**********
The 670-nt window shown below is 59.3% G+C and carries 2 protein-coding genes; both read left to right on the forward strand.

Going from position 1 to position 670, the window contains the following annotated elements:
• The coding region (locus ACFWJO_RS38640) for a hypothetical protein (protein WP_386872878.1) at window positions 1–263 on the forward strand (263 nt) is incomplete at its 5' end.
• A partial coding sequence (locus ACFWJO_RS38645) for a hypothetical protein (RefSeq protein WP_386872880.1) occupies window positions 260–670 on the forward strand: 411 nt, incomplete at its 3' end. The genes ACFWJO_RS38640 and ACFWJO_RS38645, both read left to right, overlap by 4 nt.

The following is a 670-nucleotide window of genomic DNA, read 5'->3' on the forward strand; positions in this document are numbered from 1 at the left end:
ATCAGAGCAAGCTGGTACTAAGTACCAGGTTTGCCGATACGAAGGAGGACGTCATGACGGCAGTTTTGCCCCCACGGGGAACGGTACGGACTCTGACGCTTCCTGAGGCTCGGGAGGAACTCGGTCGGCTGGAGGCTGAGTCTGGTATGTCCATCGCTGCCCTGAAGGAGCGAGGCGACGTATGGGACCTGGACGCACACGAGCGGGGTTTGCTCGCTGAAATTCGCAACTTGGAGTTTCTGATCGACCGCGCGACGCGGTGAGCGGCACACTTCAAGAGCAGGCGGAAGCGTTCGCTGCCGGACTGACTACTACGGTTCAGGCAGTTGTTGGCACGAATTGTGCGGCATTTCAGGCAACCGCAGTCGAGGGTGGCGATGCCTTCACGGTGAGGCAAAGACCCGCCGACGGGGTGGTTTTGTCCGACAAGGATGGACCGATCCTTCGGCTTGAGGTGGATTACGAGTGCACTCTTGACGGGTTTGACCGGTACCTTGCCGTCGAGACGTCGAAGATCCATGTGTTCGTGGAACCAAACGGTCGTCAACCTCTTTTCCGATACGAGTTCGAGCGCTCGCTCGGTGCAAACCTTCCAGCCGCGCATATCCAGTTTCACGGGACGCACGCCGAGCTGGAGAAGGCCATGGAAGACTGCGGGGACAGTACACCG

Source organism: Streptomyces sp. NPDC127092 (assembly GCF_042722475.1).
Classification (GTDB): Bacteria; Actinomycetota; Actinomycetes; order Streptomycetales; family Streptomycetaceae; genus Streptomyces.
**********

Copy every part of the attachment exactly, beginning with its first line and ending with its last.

The 670-nt window shown below is 59.3% G+C and carries 2 protein-coding genes; both read left to right on the forward strand.

Going from position 1 to position 670, the window contains the following annotated elements:
• The coding region (locus ACFWJO_RS38640) for a hypothetical protein (protein WP_386872878.1) at window positions 1–263 on the forward strand (263 nt) is incomplete at its 5' end.
• A partial coding sequence (locus ACFWJO_RS38645) for a hypothetical protein (RefSeq protein WP_386872880.1) occupies window positions 260–670 on the forward strand: 411 nt, incomplete at its 3' end. The genes ACFWJO_RS38640 and ACFWJO_RS38645, both read left to right, overlap by 4 nt.

The following is a 670-nucleotide window of genomic DNA, read 5'->3' on the forward strand; positions in this document are numbered from 1 at the left end:
ATCAGAGCAAGCTGGTACTAAGTACCAGGTTTGCCGATACGAAGGAGGACGTCATGACGGCAGTTTTGCCCCCACGGGGAACGGTACGGACTCTGACGCTTCCTGAGGCTCGGGAGGAACTCGGTCGGCTGGAGGCTGAGTCTGGTATGTCCATCGCTGCCCTGAAGGAGCGAGGCGACGTATGGGACCTGGACGCACACGAGCGGGGTTTGCTCGCTGAAATTCGCAACTTGGAGTTTCTGATCGACCGCGCGACGCGGTGAGCGGCACACTTCAAGAGCAGGCGGAAGCGTTCGCTGCCGGACTGACTACTACGGTTCAGGCAGTTGTTGGCACGAATTGTGCGGCATTTCAGGCAACCGCAGTCGAGGGTGGCGATGCCTTCACGGTGAGGCAAAGACCCGCCGACGGGGTGGTTTTGTCCGACAAGGATGGACCGATCCTTCGGCTTGAGGTGGATTACGAGTGCACTCTTGACGGGTTTGACCGGTACCTTGCCGTCGAGACGTCGAAGATCCATGTGTTCGTGGAACCAAACGGTCGTCAACCTCTTTTCCGATACGAGTTCGAGCGCTCGCTCGGTGCAAACCTTCCAGCCGCGCATATCCAGTTTCACGGGACGCACGCCGAGCTGGAGAAGGCCATGGAAGACTGCGGGGACAGTACACCG

Source organism: Streptomyces sp. NPDC127092 (assembly GCF_042722475.1).
Classification (GTDB): Bacteria; Actinomycetota; Actinomycetes; order Streptomycetales; family Streptomycetaceae; genus Streptomyces.